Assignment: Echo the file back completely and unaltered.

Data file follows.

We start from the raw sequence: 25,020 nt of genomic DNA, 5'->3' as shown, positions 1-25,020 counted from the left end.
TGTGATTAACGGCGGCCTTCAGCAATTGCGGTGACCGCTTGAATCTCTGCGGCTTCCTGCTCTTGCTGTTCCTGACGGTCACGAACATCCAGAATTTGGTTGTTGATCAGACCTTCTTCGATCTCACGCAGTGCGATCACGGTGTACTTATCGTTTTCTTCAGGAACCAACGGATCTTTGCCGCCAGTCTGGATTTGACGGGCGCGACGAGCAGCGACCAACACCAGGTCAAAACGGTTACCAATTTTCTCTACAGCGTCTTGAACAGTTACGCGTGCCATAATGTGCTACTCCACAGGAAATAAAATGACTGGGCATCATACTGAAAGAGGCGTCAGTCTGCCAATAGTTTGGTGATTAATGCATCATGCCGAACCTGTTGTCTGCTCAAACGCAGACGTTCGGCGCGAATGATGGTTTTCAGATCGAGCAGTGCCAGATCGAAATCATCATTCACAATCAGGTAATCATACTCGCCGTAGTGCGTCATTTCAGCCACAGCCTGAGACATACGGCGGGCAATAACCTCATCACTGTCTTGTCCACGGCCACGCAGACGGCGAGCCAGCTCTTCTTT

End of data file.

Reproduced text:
We start from the raw sequence: 25,020 nt of genomic DNA, 5'->3' as shown, positions 1-25,020 counted from the left end.
TGTGATTAACGGCGGCCTTCAGCAATTGCGGTGACCGCTTGAATCTCTGCGGCTTCCTGCTCTTGCTGTTCCTGACGGTCACGAACATCCAGAATTTGGTTGTTGATCAGACCTTCTTCGATCTCACGCAGTGCGATCACGGTGTACTTATCGTTTTCTTCAGGAACCAACGGATCTTTGCCGCCAGTCTGGATTTGACGGGCGCGACGAGCAGCGACCAACACCAGGTCAAAACGGTTACCAATTTTCTCTACAGCGTCTTGAACAGTTACGCGTGCCATAATGTGCTACTCCACAGGAAATAAAATGACTGGGCATCATACTGAAAGAGGCGTCAGTCTGCCAATAGTTTGGTGATTAATGCATCATGCCGAACCTGTTGTCTGCTCAAACGCAGACGTTCGGCGCGAATGATGGTTTTCAGATCGAGCAGTGCCAGATCGAAATCATCATTCACAATCAGGTAATCATACTCGCCGTAGTGCGTCATTTCAGCCACAGCCTGAGACATACGGCGGGCAATAACCTCATCACTGTCTTGTCCACGGCCACGCAGACGGCGAGCCAGCTCTTCTTT